#3: Both Have Circular Blades
Another very basic similarity that both of these saws share is that they both have circular blades that move at very high speeds and in one continuous direction. These fast moving and sharp tooth blades have the ability to deal with fairly thick and tough materials.
#4: Both Cut Straight Lines
The next similarity that both the track saw and the circular saw share is that they both are designed to cut straight lines. Due to the size and the shape of the blades that both of these saws have, they can only cut straight lines and are unable to cut curves or irregular shapes.
#5: Both Can Cut a Variety of Materials
The other similarity that both the circular saw and the track saw share is that they are both able to cut a wide variety of materials, including wood, metal, plastics, tile and more.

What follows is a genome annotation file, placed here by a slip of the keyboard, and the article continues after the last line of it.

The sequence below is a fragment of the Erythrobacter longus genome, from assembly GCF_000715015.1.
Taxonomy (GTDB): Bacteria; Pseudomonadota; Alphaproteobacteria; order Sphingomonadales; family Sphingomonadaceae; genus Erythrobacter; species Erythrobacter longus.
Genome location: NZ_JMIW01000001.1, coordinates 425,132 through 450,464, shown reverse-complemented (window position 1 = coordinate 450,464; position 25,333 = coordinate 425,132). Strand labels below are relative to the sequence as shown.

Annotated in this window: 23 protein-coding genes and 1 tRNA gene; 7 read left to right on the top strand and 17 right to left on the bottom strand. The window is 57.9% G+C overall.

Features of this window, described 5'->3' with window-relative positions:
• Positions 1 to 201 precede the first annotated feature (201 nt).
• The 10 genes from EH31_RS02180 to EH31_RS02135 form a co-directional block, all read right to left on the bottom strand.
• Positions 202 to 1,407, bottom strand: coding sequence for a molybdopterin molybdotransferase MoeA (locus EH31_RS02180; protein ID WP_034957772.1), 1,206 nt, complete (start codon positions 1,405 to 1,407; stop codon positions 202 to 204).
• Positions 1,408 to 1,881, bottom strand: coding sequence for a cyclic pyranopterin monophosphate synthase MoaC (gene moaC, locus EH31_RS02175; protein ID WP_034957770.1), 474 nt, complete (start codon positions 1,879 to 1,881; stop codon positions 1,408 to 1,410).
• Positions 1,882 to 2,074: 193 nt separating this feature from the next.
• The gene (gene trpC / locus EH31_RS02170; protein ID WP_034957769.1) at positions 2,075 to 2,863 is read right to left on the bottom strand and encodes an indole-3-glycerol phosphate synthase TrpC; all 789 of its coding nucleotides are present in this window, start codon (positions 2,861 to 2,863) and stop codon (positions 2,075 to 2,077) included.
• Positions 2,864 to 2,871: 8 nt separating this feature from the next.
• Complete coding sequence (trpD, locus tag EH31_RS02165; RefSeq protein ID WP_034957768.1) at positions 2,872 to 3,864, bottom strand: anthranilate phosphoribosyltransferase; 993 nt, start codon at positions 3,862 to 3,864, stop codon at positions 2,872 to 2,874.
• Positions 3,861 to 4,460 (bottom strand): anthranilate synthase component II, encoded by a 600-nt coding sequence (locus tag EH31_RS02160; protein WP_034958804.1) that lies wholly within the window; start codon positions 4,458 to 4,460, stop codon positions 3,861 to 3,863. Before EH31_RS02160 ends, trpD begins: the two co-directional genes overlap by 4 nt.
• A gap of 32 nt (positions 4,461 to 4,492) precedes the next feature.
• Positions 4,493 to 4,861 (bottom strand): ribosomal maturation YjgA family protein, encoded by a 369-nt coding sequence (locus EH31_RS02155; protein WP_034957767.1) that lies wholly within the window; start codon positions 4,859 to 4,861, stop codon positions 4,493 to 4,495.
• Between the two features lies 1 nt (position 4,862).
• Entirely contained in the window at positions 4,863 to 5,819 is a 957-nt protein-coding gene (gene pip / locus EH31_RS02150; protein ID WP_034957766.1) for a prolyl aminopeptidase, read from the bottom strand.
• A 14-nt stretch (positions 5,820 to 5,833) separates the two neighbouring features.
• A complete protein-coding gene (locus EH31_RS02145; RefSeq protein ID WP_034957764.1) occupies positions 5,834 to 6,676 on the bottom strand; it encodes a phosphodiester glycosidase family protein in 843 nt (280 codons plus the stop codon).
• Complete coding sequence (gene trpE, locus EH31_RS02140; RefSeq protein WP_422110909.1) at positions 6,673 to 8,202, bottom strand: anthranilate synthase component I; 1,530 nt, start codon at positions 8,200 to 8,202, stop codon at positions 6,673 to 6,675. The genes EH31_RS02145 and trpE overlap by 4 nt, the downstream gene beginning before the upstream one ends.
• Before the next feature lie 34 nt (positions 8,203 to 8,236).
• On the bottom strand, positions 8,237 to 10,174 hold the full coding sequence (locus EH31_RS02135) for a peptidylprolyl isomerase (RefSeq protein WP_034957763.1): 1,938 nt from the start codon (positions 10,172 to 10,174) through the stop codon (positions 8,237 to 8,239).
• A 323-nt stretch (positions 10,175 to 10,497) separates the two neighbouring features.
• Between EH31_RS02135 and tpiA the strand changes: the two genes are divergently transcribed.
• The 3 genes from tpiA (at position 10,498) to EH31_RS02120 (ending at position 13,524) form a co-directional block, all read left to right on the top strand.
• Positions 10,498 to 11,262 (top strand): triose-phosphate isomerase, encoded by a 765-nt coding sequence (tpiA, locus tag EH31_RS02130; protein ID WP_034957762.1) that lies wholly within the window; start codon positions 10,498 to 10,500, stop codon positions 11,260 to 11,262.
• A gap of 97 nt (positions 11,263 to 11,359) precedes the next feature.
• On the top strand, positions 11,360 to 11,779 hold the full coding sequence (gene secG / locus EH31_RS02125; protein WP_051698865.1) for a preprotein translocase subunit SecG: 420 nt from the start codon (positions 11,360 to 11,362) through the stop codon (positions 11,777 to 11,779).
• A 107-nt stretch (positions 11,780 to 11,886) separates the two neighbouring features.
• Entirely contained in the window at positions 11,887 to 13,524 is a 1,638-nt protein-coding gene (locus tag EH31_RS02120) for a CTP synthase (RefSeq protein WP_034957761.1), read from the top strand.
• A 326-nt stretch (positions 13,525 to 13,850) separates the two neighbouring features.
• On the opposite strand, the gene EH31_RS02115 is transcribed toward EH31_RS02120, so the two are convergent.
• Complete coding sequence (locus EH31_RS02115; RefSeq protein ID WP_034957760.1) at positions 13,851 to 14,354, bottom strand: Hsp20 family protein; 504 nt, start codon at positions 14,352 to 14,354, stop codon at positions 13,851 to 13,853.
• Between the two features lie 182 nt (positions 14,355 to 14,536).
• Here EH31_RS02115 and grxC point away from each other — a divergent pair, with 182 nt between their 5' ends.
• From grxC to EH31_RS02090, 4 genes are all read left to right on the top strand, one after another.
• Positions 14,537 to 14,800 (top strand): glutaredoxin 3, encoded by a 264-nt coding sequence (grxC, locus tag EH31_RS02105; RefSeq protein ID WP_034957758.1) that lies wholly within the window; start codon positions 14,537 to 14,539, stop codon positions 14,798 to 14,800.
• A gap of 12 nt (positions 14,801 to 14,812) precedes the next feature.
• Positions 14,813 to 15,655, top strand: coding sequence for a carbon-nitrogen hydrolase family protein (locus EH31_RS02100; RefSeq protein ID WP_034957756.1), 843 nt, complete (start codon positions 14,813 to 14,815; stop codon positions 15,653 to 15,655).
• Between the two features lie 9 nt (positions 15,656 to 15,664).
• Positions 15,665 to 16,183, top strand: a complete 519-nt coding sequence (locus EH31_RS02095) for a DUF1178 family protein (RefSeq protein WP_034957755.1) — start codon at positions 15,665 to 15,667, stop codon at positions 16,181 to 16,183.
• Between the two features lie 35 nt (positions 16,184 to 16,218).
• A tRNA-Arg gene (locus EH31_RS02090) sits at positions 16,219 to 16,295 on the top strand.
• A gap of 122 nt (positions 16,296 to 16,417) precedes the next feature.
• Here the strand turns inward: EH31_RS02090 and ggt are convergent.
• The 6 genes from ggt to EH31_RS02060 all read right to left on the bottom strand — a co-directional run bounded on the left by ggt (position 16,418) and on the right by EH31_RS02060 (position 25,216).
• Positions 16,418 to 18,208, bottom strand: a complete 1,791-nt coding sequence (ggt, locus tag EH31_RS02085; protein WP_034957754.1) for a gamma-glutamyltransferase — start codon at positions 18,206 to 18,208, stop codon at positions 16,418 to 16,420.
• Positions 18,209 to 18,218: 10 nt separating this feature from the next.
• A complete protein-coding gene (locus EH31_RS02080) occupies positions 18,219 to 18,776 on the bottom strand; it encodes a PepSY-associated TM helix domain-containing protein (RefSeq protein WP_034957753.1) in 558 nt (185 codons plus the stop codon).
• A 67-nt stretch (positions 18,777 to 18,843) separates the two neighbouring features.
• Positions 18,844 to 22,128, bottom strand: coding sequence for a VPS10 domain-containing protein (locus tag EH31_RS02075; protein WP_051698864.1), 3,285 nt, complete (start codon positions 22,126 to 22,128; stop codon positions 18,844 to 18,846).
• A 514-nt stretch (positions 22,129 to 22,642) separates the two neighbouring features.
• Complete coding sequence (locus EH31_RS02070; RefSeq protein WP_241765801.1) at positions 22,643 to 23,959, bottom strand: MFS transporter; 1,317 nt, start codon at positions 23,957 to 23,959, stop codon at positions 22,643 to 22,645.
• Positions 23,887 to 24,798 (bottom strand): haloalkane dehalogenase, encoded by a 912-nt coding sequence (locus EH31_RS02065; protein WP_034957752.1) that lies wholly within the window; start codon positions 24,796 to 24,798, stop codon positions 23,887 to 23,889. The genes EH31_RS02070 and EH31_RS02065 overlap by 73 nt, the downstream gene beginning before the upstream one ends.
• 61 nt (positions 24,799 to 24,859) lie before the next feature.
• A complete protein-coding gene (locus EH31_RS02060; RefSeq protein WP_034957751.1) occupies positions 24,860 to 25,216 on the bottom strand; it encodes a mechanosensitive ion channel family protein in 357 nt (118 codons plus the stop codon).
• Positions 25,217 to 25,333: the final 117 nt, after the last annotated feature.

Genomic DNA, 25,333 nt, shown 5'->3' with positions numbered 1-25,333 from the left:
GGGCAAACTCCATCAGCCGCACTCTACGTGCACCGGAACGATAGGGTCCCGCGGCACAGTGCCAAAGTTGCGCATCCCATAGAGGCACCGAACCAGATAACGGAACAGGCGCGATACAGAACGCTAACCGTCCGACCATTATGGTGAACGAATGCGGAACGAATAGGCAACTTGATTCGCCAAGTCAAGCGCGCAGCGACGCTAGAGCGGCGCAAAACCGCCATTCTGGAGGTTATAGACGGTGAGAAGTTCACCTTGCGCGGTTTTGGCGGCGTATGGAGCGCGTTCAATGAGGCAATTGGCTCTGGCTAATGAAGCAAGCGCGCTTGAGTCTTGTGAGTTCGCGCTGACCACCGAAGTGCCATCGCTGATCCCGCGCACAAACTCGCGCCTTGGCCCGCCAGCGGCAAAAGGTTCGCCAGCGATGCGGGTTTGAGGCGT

Differences Between Circular Saws and Track Saws
With the similarities out of the way, let’s take a look at the differences which will be key in helping you choose the right tool for your needs.
#1: Circular Saws Are More Portable
Starting off with the first difference, what can definitely be said here is that circular saws are far more portable than track saws. Now, it’s not necessarily that circular saws themselves are much lighter or smaller than track saws, but they definitely can be. However, there is also the fact that track saws require extra components in order to function properly, something that we will talk about below.
#2: Track Saws Need to Be Set-Up
As we mentioned above, circular saws are more portable than track saws, and the reason for this is because track saws of course need that track which they operate on, and they also have a dust port that you have to connect the dust vacuum to. Therefore, not only are circular saws more portable, but they’re also much easier to use in terms that they don’t require a setup.